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Whistling In the Dark Kindle Edition

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Length: 324 pages Word Wise: Enabled Enhanced Typesetting: Enabled
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Editorial Reviews

From Publishers Weekly

The loss of innocence can be as dramatic as the loss of a parent or the discovery that what's perceived to be truth can actually be a big fat lie, as shown in Kagen's compassionate debut, a coming-of-age thriller set in Milwaukee during the summer of 1959. Ten-year-old Sally O'Malley fears that a child predator who has already murdered two girls, Junie Piaskowski and Sara Heinemann, will target her or her little sister, Troo, next. Sally's mom is in the hospital, while her big sister, Nell, is distracted by love and her stepdad, Hall, by the bottle, so who can save her if the killer is, as she suspects, her neighbor, David Rasmussen, a popular cop who has a photo of Junie hanging in his house? Though the mystery elements are sketchy, Kagen sharply depicts the vulnerability of children of any era. Sally, "a girl who wouldn't break a promise even if her life depended on it," makes an enchanting protagonist. (May)
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Delightful...gritty and smart, profane and poetic. -- Milwaukee Magazine

I loved Whistling in the Dark. It was a fabulous book. Living with the O'Malley sisters for the summer is an experience that no one will forget. -- Top CHOICE award

Innocently wise and ultimately captivating. -- The Milwaukee Journal Sentinel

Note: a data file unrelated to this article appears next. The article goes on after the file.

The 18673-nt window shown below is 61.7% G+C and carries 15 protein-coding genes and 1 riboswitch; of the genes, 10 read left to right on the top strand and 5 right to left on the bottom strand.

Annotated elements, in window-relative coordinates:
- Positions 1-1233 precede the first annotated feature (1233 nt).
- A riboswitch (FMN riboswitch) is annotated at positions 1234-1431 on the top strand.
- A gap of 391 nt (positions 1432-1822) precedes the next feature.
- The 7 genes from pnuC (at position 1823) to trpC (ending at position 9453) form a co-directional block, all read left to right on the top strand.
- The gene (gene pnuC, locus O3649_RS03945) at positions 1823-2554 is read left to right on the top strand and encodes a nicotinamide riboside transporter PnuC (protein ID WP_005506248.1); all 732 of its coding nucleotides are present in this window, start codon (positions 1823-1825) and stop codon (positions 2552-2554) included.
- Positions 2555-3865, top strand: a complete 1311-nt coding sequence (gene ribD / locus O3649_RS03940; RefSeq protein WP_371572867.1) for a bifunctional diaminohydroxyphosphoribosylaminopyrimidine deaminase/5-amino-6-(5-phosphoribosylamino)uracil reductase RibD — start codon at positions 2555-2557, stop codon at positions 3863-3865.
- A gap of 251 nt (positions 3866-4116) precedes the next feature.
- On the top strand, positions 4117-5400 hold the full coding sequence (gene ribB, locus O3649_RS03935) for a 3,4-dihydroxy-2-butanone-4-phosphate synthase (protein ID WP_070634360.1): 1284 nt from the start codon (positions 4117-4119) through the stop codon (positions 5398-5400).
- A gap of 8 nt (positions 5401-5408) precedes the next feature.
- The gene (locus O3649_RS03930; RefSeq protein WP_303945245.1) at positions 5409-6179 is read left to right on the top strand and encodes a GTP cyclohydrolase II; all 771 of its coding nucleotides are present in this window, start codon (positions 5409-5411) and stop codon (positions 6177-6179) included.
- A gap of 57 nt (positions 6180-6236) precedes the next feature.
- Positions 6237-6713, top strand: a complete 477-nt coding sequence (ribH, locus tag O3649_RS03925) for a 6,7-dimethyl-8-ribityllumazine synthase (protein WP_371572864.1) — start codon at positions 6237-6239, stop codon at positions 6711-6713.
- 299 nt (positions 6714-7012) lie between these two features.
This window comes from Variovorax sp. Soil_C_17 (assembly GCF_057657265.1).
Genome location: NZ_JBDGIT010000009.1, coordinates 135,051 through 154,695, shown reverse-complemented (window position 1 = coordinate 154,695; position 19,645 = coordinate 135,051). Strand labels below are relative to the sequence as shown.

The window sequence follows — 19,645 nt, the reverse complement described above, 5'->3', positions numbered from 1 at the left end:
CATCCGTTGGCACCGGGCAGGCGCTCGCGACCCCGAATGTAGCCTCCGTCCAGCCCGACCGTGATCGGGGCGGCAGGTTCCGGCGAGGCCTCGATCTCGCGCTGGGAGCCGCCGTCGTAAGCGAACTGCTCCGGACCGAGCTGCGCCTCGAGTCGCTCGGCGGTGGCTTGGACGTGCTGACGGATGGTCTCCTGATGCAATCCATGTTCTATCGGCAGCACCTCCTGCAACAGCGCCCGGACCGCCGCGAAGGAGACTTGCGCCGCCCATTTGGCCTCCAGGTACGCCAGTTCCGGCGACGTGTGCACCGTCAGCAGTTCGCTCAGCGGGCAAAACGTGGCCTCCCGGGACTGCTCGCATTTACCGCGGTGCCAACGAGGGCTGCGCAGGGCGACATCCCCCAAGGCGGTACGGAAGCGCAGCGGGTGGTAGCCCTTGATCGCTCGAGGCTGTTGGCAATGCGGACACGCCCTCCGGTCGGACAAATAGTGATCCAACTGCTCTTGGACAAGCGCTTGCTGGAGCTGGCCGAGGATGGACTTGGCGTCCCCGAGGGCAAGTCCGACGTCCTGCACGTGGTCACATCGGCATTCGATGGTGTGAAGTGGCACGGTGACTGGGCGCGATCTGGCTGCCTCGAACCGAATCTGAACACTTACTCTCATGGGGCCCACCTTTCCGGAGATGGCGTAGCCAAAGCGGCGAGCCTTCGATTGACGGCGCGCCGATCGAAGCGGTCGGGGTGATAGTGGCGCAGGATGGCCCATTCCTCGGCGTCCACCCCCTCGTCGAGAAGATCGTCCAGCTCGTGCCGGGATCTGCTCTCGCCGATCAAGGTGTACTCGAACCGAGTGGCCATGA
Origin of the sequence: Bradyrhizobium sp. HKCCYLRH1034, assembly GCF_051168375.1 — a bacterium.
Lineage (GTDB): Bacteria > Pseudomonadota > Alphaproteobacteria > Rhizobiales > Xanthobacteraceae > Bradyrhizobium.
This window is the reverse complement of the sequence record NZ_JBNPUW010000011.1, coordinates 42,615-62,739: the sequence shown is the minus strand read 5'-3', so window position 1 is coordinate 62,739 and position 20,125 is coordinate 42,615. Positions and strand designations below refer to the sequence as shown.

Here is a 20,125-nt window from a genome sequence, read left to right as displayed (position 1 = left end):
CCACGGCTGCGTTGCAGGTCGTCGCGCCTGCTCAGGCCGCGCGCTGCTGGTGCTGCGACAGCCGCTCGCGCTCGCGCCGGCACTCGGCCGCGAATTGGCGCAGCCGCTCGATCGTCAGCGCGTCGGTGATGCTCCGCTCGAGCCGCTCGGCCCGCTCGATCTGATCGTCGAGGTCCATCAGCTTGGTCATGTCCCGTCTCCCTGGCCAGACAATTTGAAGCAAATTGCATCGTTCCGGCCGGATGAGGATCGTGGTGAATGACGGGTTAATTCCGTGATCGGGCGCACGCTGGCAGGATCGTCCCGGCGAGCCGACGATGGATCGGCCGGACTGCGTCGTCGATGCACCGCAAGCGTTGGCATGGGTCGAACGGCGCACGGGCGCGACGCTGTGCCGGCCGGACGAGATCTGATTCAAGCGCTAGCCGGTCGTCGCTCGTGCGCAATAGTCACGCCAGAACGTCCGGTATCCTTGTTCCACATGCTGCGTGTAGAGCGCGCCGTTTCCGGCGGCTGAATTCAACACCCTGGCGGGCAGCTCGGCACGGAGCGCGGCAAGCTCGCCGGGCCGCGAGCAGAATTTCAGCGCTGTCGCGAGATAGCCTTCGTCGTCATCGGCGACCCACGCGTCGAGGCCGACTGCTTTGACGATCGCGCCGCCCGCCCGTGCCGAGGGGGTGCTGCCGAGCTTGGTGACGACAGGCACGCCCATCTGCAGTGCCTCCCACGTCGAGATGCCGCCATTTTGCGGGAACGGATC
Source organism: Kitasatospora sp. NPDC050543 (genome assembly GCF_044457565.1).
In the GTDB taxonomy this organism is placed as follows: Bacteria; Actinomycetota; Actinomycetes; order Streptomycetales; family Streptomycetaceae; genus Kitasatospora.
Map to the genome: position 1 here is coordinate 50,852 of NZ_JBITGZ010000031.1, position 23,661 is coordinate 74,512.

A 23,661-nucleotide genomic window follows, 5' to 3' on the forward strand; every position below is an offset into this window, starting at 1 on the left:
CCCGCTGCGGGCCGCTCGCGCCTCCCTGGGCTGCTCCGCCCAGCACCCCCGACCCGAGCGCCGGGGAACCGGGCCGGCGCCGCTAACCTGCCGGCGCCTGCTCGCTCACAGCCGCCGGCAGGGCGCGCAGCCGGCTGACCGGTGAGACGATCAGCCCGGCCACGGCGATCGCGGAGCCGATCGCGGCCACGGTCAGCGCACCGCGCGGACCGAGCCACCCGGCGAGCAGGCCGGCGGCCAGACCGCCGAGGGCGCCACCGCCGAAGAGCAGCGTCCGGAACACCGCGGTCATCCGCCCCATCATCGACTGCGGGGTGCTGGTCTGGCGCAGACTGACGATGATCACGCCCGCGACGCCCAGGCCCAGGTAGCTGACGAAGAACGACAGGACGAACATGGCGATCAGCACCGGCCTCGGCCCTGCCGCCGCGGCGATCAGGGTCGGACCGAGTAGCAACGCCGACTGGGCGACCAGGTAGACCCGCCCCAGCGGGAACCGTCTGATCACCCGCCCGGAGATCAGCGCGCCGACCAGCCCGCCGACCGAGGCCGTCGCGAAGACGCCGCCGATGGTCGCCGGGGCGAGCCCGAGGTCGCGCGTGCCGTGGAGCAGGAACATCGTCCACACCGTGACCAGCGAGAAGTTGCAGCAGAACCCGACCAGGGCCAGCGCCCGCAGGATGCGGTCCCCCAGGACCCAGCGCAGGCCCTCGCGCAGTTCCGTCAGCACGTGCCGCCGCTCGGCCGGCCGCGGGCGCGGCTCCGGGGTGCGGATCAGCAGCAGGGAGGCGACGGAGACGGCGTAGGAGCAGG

Kagen's debut novel sparkles with charm thanks to 10-year-old narrator Sally O'Malley, who draws readers into the story of her momentous summer in 1959. The author has an uncanny ability to visualize the world as seen by a precocious child in this unforgettable book. -- Romantic Times Top Pick [4 and a half stars]

One of the summer's hot reads. -- The Chicago Tribune

The plot is a humdinger...a certifiable Grade A summer read. -- The Capital Times

Product Details

  • File Size: 600 KB
  • Print Length: 324 pages
  • Publisher: NAL (May 1, 2007)
  • Publication Date: May 1, 2007
  • Sold by: Penguin Group (USA) LLC
  • Language: English
  • ASIN: B001M0BUPG
  • Text-to-Speech: Enabled
  • X-Ray:
  • Word Wise: Enabled
  • Lending: Not Enabled
  • Enhanced Typesetting: Enabled
  • Amazon Best Sellers Rank: #59,622 Paid in Kindle Store (See Top 100 Paid in Kindle Store)
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More About the Author

Lesley Kagen is an actress, voice-over talent, former restaurateur, sought-after speaker, and award-winning, New York Times bestselling author of five previous novels. Her work has been translated into seven languages. A mother of two and grandmother of two, she lives in a hundred-year-old farm house in a small town in Wisconsin. Visit with her on Facebook and at her web site

Customer Reviews

Most Helpful Customer Reviews

157 of 163 people found the following review helpful By Gayla Collins on June 18, 2007
Format: Paperback
"Whistling in the Dark" is an endearing tale about the "O'Malley sisters," Sally and Troo, 10 and 9 years of age, and their summer chalked full of turmoil and suspense. Their mother becomes gravely ill leaving them to be tended by a drunken stepfather, a disinterested older sister, and a neighborhood full of delicous, eccentric characters. Set in 1959, the book remembers days of lazy summers filled with "red rover," "green light, red light," and playground antics. Though seemingly the era of innocence, darkness hides in the shadows, and Sally and Troo stumble upon it in it's most dangerous form. Thankfully, the O'Malley's have enough family and neighbors in their arsenal to allow this book to be enlightening, humorous, and charming, as well as intense.

Ms. Kagan has the ability to make the reader experience belly laughter, jitters, tingling fear, and sentimental sadness. Descriptions and dialogue are colloquial, while the plotline turns the pages for you. Gift yourself to this summer won't regret it.
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62 of 66 people found the following review helpful By Kcorn TOP 500 REVIEWER on July 3, 2007
Format: Paperback
Told from the perspective of a young girl, Sally O' Malley, this is the kind of summer read that can change your life - or make you remember a world you used to know, if you grew up during the 50s.